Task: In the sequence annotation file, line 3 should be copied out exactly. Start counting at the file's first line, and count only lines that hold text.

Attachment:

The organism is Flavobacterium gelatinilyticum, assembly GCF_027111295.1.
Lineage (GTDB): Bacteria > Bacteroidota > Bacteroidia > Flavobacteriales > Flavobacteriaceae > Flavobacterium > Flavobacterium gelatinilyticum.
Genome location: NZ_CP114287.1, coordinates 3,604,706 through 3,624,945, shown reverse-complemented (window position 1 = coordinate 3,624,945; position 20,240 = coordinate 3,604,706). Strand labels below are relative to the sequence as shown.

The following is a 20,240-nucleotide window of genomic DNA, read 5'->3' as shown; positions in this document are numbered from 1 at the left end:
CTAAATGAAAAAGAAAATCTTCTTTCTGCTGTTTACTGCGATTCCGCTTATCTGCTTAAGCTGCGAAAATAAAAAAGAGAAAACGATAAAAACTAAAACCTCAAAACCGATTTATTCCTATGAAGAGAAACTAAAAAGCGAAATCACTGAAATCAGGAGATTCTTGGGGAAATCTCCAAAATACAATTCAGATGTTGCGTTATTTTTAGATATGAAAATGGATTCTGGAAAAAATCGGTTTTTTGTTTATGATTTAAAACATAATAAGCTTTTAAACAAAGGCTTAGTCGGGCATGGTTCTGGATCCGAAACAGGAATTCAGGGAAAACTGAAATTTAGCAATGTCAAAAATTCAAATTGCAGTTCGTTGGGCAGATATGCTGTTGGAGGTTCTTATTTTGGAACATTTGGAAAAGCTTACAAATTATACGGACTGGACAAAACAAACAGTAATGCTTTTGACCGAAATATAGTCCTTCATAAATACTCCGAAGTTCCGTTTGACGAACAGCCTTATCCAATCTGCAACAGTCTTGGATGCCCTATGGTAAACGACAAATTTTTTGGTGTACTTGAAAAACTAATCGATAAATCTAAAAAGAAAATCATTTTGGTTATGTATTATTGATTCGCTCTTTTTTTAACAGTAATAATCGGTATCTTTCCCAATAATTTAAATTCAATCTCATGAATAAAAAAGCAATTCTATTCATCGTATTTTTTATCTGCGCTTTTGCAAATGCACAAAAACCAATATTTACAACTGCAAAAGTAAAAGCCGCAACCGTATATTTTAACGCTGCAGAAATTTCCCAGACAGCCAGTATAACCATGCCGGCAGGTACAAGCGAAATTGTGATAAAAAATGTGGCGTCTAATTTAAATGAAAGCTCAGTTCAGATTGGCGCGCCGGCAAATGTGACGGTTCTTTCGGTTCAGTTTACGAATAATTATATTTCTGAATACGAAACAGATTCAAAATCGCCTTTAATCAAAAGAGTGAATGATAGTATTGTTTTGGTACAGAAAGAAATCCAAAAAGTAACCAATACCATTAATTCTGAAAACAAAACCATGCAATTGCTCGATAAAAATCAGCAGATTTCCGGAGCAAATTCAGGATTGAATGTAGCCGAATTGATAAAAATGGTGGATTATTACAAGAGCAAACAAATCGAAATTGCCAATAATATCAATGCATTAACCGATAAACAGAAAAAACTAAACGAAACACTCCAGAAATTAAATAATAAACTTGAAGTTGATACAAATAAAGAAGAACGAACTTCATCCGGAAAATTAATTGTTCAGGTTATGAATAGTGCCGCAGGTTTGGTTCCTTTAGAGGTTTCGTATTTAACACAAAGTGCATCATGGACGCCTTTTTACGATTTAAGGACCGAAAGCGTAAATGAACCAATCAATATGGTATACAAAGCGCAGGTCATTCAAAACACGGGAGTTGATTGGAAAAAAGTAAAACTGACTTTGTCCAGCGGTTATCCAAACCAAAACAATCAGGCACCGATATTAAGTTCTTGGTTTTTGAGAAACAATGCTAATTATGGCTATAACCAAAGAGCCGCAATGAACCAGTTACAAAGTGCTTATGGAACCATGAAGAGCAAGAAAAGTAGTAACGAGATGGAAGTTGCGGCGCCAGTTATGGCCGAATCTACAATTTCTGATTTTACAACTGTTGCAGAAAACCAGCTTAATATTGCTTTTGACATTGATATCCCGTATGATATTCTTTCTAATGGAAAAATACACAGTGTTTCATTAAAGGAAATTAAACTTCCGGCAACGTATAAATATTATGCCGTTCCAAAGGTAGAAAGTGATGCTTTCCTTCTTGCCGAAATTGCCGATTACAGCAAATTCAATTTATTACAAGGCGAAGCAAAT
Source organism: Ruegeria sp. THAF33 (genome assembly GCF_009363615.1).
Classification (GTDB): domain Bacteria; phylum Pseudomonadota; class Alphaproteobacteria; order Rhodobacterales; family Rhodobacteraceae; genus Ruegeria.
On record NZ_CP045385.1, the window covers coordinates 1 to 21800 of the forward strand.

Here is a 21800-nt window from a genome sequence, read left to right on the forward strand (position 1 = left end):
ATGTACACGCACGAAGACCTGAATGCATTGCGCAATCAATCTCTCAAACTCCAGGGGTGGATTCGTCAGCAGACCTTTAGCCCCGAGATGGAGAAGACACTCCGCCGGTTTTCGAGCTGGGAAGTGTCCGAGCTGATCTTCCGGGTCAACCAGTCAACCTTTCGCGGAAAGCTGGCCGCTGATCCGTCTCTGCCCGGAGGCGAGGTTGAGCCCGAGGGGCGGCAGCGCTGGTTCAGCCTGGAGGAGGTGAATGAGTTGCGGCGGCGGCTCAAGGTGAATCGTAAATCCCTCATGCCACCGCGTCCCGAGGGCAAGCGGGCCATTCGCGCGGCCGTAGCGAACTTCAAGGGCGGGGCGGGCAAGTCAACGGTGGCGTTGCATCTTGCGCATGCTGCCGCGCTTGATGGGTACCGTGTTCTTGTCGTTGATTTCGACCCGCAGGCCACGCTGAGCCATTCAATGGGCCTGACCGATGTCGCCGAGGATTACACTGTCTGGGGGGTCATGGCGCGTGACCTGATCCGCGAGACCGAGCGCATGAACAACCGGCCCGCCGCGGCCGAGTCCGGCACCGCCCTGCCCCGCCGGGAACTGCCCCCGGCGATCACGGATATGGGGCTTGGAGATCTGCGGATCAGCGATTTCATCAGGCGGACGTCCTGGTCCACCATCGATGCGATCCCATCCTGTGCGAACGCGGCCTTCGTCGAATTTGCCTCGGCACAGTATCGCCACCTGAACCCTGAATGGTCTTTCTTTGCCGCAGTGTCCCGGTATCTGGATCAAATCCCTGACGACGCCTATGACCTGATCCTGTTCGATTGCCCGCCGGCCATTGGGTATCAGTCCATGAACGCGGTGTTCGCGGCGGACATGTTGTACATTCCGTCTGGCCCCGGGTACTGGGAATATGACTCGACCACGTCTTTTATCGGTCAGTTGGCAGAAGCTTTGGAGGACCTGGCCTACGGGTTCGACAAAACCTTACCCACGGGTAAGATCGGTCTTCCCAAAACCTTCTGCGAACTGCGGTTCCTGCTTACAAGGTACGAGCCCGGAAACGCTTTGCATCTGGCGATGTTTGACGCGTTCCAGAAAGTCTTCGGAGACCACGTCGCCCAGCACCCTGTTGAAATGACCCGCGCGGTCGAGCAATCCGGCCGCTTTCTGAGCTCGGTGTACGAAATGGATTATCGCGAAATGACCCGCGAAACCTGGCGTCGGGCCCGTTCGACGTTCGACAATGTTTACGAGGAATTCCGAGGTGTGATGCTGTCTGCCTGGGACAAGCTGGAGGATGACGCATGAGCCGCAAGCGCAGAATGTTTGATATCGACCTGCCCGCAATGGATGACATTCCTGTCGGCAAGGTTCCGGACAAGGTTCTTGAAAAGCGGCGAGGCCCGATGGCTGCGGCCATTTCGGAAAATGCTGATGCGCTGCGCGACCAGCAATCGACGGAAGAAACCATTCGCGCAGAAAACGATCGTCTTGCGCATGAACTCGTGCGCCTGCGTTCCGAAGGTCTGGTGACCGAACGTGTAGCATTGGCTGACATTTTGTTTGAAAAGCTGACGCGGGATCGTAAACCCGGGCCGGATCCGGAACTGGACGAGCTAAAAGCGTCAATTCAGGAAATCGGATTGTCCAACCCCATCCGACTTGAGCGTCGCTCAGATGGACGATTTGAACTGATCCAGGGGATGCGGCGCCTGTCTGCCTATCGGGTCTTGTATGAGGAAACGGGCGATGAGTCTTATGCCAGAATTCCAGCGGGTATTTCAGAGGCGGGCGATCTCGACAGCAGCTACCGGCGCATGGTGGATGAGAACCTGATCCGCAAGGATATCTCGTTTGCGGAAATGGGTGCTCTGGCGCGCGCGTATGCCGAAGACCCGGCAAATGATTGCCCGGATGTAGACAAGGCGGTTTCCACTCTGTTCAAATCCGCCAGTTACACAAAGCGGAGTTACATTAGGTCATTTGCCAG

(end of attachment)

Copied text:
Genome location: NZ_CP114287.1, coordinates 3,604,706 through 3,624,945, shown reverse-complemented (window position 1 = coordinate 3,624,945; position 20,240 = coordinate 3,604,706). Strand labels below are relative to the sequence as shown.